Jul 03

Weekend Review and Watchlist

The tone for the market this week was set before it even opened, with last Sunday’s futures session at first indicating a 40-pt decline on the S&P. As the cash open approached that was reduced significantly and briefly continued in the first half hour, but as the session wore on it became a relentless grind lower, going out at session lows with a loss the Sunday night futures had accurately suggested.

For the rest of the holiday-shortened week the market managed to bounce, but it was of the dead-cat variety, over the course of three days not even managing to overcome Monday’s open.

For all the headlines and drama it created, where does that leave us?

We’re still just 2.5% off the highs of six weeks ago, and yet came within a few points of testing the 200-day MA in Monday’s decline. The big picture hasn’t changed – we’re rangebound – but underneath the surface there is some cause for concern.

One change I’ve noticed is when you look at the S&P via the $SPY, which more accurately reflects the level of the futures the instant it opens rather than the cash index which adjusts as each stock opens, you can see that regardless of whether it finished up or down from the previous close, it’s now had ten consecutive sessions where it closed lower than it opened. Bar one unchanged session, it’s the same for $QQQ.

More specifically, you can see that days that open higher get sold into, and days where it gaps lower continue lower and go out at session lows. This kind of price action is a classic sign of distribution.

Also of note, that behavior is even more pronounced in $RSP, which equal-weights the S&P, reflecting the fact small caps gave back some of their recent relative strength this week.


Let’s turn to the nine S&P Sector SPDRs to see the strongest and weakest areas of the market.

There’s a slight change at the top, with Consumer Discretionary ($XLY) moving ahead of Healthcare ($XLV) which finished below its 20EMA, followed by Financials ($XLF) which despite a valiant recovery attempt midweek, still closed below its 50-day.

(The third best sector being below its 50-day tells you just how thin the leadership is. More on that later.)

Then it’s Technology ($XLK) and Consumer Staples ($XLP) which broke their 200-day MA and barely recovered.


Beyond that it starts to get ugly.

WARNING – The following charts show price action which some readers may find disturbing.

Materials ($XLB) and Industrials ($XLI) look similar and show how limited the bounce from Monday’s mauling was.


There’s also a change at the bottom as Utilities ($XLU) managed to close up on the week and revisit the 20-EMA, which was enough to relegate Energy ($XLE) to last place, although I’ve found refiners which look good.


The weakness in the market certainly took its toll on our Alpha Capture portfolio which was -2.5% on the week vs -1.2% for the S&P. It’s now +10.4% YTD vs +0.9% for the S&P.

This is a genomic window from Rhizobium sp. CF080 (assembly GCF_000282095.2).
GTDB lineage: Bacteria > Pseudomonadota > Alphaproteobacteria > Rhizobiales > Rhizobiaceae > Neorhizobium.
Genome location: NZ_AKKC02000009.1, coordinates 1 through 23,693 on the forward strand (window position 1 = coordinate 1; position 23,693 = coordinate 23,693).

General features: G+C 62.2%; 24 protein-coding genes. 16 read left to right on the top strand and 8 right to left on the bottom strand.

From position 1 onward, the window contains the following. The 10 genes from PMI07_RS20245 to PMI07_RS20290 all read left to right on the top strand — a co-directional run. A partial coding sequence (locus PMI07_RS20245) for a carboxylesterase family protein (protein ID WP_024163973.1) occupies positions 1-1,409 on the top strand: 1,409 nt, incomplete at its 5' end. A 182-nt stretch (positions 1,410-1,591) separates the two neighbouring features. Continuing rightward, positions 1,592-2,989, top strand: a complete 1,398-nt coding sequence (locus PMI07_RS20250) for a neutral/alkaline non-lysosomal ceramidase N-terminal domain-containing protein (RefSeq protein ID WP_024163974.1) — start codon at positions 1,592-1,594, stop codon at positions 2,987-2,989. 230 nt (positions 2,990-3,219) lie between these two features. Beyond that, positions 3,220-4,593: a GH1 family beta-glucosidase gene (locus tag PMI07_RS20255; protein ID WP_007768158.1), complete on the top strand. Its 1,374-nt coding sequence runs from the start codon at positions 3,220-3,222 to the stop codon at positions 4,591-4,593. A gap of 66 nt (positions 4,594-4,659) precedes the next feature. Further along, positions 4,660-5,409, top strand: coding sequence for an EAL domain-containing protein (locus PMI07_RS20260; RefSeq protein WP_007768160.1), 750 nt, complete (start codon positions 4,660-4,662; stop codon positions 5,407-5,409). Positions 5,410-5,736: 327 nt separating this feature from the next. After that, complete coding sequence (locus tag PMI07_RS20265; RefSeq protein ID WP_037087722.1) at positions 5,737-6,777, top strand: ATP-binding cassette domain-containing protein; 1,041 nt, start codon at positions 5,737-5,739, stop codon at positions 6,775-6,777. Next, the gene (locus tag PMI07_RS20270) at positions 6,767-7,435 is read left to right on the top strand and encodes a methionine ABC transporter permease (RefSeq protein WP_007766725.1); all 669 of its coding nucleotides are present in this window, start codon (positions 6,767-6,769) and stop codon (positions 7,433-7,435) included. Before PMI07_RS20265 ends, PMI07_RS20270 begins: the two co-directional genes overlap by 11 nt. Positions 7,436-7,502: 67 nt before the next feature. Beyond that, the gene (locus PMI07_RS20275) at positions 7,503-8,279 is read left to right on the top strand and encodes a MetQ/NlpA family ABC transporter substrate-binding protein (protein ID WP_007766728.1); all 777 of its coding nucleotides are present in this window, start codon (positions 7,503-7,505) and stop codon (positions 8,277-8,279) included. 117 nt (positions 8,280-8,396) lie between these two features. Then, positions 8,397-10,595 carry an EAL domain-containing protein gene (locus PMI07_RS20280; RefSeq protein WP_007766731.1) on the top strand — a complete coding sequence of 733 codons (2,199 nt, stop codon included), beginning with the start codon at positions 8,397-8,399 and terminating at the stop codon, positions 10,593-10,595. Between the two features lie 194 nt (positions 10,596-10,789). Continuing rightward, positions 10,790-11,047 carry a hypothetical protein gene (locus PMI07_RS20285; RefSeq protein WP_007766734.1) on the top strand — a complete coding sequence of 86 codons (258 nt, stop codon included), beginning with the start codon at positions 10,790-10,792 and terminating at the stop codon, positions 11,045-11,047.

Having enjoyed a six-week run of consistent outperformance, this was our second straight week with a 2% decline. Monday’s market slump triggered four exits in $ETFC, $CRM, $AXTA, and $DOW, reducing our portfolio to only five names and over 50% in cash, remarkable considering the index was still just 3.4% off its highs.

That’s a result of the rangebound environment we’ve been in, where opportunities we’ve taken have had relatively close invalidation points, and those tighter stops in turn result in larger positions in terms of capital allocation and a more highly-concentrated portfolio. When the stops come all at once, it rapidly moves us to the sidelines, and in a fast headline-driven market environment, that’s a good position to be in.

If the market continues lower, the impact to our portfolio is diminished. If instead it bounces like the ‘V’ shaped lows seen in the last year, we have the cash on hand to deploy as the strongest names trigger new entry signals.

As the week progressed, those first signals came through. Several of our trade ideas that hadn’t made it into the portfolio, as there was no room when they first triggered, hit new highs this week and gave us a fresh entry signal. This time around the portfolio was able to easily accommodate them, bringing us back up to eight positions with 35% cash heading into next week.

We may even have additional signals for Monday, which I’ll confirm later this weekend.

Full analysis and commentary on current signals, as well as entry/exit posts, additional trade ideas, and a comprehensive watchlist is available here.

Clearly, as I’ve already shown, some significant damage has been done to the market overall, but we don’t need to trade a market view or predict what will happen. We’re just going to take whatever the market gives us, whether it’s more exits on continued weakness, or new entries on a recovery.

In last week’s watchlist I highlighted the increased strength in consumer discretionary names, and as we’ve already seen, that continued this week with $XLY being the only sector SPDR that remains above its 20EMA.

There are a couple of interesting sub-sectors showing strength in otherwise beaten-up areas of the market, such as Refiners within Energy, but other than that, I’m struggling to come up with as many quality setups compared to previous weeks.

Accordingly, as the leadership continues to thin out, our watchlist is down to just 20 names this week.

Here’s a small sample:-
















Full analysis and commentary on current signals, as well as entry/exit posts, additional trade ideas, and a comprehensive watchlist is available here.








Jun 27

Weekend Review and Watchlist